SAS will not print any plots, if ODS graphics is not turned on.

Then, I'll use the survey select procedure to randomly split my data set

into a training data set consisting of 70% of the total observations in the data set,

and a test data set consisting of the other 30% of the observations.

data=new specifies the name of my managed input data set.

And out equals the name of the randomly split output data set,

which I will call traintest.

With it, we include the seed option which allows us to specify a random number seed

to ensure that the data are randomly split the same way if I run the code again.

The samprate command, tells SAS to split the input data set so

that 70% of the observations are designated as training observations, and

the remaining 30% are designated as test observations.

method=srs, specifies that the data are to be split using simple random sampling.

And the out all option, tells SAS to include, both, the training and test

observations in a single output data set that has a new variable called selected,

to indicate whether an observation belongs to the training set, or the test set.

I will use the glmselect procedure to test my lasso regression model.

data=traintest tells SAS to use the randomly split dataset, and the plots=all

option, asks that all plots associated with the lasso regression be printed.

With it we include the seed option, which allows us to specify a random number seed,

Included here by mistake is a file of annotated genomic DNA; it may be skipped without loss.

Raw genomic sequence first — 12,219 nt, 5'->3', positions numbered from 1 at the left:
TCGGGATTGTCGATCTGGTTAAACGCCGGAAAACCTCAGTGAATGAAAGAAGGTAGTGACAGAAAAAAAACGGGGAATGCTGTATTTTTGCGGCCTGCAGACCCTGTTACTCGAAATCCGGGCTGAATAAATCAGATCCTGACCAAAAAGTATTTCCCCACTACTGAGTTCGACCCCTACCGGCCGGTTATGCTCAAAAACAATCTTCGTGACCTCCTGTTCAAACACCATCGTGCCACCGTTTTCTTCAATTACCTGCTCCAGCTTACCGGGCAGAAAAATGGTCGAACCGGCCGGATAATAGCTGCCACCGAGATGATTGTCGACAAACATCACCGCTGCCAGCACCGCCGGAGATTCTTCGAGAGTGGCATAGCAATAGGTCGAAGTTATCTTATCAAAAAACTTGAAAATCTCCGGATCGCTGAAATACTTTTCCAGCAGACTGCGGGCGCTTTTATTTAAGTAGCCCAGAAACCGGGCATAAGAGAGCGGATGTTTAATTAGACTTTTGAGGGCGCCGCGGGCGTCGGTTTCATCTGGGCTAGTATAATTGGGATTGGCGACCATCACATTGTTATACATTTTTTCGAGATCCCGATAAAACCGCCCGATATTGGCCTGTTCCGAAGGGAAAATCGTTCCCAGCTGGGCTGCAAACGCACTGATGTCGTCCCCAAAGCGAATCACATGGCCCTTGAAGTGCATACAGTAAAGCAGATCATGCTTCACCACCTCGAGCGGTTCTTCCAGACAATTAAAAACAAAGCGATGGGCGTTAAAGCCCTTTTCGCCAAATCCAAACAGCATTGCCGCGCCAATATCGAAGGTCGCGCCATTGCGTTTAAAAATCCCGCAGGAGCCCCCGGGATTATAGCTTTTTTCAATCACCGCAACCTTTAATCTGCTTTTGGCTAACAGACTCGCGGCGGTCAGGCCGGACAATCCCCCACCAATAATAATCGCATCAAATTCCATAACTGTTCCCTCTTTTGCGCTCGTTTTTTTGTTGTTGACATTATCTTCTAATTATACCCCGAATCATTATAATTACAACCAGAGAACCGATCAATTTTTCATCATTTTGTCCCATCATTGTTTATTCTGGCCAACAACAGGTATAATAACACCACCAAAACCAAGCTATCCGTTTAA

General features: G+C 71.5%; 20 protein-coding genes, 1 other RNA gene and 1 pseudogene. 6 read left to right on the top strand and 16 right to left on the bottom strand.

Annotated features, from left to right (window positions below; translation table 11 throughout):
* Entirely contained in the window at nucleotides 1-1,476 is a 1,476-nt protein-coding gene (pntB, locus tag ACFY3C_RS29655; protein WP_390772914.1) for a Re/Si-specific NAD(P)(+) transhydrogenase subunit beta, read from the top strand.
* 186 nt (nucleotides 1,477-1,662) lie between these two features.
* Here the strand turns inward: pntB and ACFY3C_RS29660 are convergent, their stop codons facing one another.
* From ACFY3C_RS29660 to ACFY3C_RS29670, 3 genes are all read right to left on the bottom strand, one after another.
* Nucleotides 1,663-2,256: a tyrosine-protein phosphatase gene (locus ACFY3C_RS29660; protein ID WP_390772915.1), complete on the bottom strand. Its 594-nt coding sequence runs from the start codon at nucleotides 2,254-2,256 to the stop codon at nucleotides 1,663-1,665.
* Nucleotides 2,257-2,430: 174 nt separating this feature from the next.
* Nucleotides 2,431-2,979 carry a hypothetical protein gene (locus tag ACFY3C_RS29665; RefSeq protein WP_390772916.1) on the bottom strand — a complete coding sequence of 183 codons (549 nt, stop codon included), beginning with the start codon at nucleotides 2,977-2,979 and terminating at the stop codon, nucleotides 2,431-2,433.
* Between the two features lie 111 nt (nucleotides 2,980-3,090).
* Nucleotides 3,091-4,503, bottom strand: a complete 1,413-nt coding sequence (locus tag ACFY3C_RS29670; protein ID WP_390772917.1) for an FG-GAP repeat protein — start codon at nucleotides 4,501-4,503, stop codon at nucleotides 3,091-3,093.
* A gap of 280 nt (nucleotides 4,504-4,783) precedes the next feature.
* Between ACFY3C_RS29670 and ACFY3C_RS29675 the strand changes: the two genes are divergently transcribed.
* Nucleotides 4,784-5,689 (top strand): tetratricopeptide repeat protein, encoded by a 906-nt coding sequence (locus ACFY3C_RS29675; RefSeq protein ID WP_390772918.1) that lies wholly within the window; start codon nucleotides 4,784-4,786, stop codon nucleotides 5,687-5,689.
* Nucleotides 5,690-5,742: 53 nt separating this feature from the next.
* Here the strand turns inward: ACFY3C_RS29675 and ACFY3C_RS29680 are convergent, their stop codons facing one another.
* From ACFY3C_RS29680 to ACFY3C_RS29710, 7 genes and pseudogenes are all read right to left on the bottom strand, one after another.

which will be used in the cross-validation process.

The partition command assigns each observation a role,

based on the variable called selected,

to indicate whether the observation is a training or test observation.

Observations with a value of one on the selected variable,

are assigned the role of training observation.

And observations with a value of zero, are assigned the role of test observation.

The model command specifies the regression model for which my response variable,

school connected-ness,

is equal to the list of the 23 candidate predictor variables.

After the slash, we specify the options we want to use to test the model.

The selection option tells us which method to use to compute the parameters for

variable selection.

In this example, I will use the LAR algorithm, which stands for

Least Angled Regression.

This algorithm starts with no predictors in the model, and

adds a predictor at each step.

It first adds a predictor that is most correlated with the response variable, and

moves it towards least square estimate, until there is another predictor

that is equally correlated with the model residual.

It adds this predictor to the model and

starts the least square estimation process over again, with both variables.

The LAR algorithm continues with this process

until it has tested all the predictors.

Perimeter estimates at any step are shrunk, and

predictors with coefficients that are shrunk to zero are removed from the model

,and the process starts all over again.